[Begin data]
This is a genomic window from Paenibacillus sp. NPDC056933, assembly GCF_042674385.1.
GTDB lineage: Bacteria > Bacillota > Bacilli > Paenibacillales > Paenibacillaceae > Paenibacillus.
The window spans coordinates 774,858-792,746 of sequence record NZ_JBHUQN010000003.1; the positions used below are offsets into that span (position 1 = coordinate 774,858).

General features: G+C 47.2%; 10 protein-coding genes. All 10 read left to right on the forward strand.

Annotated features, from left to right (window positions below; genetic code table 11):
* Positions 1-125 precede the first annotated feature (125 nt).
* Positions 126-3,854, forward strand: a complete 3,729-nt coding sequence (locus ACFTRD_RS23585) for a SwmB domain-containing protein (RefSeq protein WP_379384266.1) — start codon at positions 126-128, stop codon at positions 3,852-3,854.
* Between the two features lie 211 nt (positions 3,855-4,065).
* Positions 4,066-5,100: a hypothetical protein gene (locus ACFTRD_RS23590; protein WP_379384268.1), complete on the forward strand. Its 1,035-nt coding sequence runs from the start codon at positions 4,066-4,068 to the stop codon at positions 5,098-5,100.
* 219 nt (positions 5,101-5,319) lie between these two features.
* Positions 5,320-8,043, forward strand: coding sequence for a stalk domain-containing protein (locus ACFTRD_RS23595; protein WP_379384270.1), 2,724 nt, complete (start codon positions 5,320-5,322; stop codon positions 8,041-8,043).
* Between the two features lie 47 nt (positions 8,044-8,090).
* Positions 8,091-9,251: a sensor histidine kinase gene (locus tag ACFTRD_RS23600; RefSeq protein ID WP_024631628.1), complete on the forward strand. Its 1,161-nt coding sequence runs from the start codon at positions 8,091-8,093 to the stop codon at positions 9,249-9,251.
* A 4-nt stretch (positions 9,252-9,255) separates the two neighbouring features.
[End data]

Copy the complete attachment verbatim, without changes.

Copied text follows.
This is a genomic window from Paenibacillus sp. NPDC056933, assembly GCF_042674385.1.
GTDB lineage: Bacteria > Bacillota > Bacilli > Paenibacillales > Paenibacillaceae > Paenibacillus.
The window spans coordinates 774,858-792,746 of sequence record NZ_JBHUQN010000003.1; the positions used below are offsets into that span (position 1 = coordinate 774,858).

General features: G+C 47.2%; 10 protein-coding genes. All 10 read left to right on the forward strand.

Annotated features, from left to right (window positions below; genetic code table 11):
* Positions 1-125 precede the first annotated feature (125 nt).
* Positions 126-3,854, forward strand: a complete 3,729-nt coding sequence (locus ACFTRD_RS23585) for a SwmB domain-containing protein (RefSeq protein WP_379384266.1) — start codon at positions 126-128, stop codon at positions 3,852-3,854.
* Between the two features lie 211 nt (positions 3,855-4,065).
* Positions 4,066-5,100: a hypothetical protein gene (locus ACFTRD_RS23590; protein WP_379384268.1), complete on the forward strand. Its 1,035-nt coding sequence runs from the start codon at positions 4,066-4,068 to the stop codon at positions 5,098-5,100.
* 219 nt (positions 5,101-5,319) lie between these two features.
* Positions 5,320-8,043, forward strand: coding sequence for a stalk domain-containing protein (locus ACFTRD_RS23595; protein WP_379384270.1), 2,724 nt, complete (start codon positions 5,320-5,322; stop codon positions 8,041-8,043).
* Between the two features lie 47 nt (positions 8,044-8,090).
* Positions 8,091-9,251: a sensor histidine kinase gene (locus tag ACFTRD_RS23600; RefSeq protein ID WP_024631628.1), complete on the forward strand. Its 1,161-nt coding sequence runs from the start codon at positions 8,091-8,093 to the stop codon at positions 9,249-9,251.
* A 4-nt stretch (positions 9,252-9,255) separates the two neighbouring features.